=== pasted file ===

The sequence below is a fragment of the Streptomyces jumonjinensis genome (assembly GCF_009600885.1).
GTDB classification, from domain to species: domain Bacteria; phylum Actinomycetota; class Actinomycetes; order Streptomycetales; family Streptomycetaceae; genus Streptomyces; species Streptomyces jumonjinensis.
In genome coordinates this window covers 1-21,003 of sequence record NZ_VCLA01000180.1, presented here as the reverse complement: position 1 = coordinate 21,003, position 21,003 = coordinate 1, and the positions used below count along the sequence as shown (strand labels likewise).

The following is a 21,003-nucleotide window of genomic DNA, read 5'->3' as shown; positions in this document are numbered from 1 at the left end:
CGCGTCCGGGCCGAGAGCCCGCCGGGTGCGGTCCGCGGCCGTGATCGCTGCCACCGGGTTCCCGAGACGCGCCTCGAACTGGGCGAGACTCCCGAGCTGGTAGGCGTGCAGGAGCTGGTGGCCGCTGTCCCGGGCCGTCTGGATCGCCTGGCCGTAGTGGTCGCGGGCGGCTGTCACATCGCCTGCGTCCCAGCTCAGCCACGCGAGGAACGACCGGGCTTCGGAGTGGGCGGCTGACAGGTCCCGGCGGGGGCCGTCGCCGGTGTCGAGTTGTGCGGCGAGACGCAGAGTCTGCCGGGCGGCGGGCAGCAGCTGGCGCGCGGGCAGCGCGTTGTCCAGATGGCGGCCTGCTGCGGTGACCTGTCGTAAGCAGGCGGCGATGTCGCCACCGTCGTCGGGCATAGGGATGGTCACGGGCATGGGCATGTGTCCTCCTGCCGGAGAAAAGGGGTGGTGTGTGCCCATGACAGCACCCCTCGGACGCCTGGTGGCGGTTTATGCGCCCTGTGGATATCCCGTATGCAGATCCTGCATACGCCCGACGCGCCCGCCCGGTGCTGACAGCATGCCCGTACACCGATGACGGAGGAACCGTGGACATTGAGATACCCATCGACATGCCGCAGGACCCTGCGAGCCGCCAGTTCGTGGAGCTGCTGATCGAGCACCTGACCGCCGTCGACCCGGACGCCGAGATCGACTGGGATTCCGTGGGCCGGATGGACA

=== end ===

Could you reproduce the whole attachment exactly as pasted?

The sequence below is a fragment of the Streptomyces jumonjinensis genome (assembly GCF_009600885.1).
GTDB classification, from domain to species: domain Bacteria; phylum Actinomycetota; class Actinomycetes; order Streptomycetales; family Streptomycetaceae; genus Streptomyces; species Streptomyces jumonjinensis.
In genome coordinates this window covers 1-21,003 of sequence record NZ_VCLA01000180.1, presented here as the reverse complement: position 1 = coordinate 21,003, position 21,003 = coordinate 1, and the positions used below count along the sequence as shown (strand labels likewise).

The following is a 21,003-nucleotide window of genomic DNA, read 5'->3' as shown; positions in this document are numbered from 1 at the left end:
CGCGTCCGGGCCGAGAGCCCGCCGGGTGCGGTCCGCGGCCGTGATCGCTGCCACCGGGTTCCCGAGACGCGCCTCGAACTGGGCGAGACTCCCGAGCTGGTAGGCGTGCAGGAGCTGGTGGCCGCTGTCCCGGGCCGTCTGGATCGCCTGGCCGTAGTGGTCGCGGGCGGCTGTCACATCGCCTGCGTCCCAGCTCAGCCACGCGAGGAACGACCGGGCTTCGGAGTGGGCGGCTGACAGGTCCCGGCGGGGGCCGTCGCCGGTGTCGAGTTGTGCGGCGAGACGCAGAGTCTGCCGGGCGGCGGGCAGCAGCTGGCGCGCGGGCAGCGCGTTGTCCAGATGGCGGCCTGCTGCGGTGACCTGTCGTAAGCAGGCGGCGATGTCGCCACCGTCGTCGGGCATAGGGATGGTCACGGGCATGGGCATGTGTCCTCCTGCCGGAGAAAAGGGGTGGTGTGTGCCCATGACAGCACCCCTCGGACGCCTGGTGGCGGTTTATGCGCCCTGTGGATATCCCGTATGCAGATCCTGCATACGCCCGACGCGCCCGCCCGGTGCTGACAGCATGCCCGTACACCGATGACGGAGGAACCGTGGACATTGAGATACCCATCGACATGCCGCAGGACCCTGCGAGCCGCCAGTTCGTGGAGCTGCTGATCGAGCACCTGACCGCCGTCGACCCGGACGCCGAGATCGACTGGGATTCCGTGGGCCGGATGGACA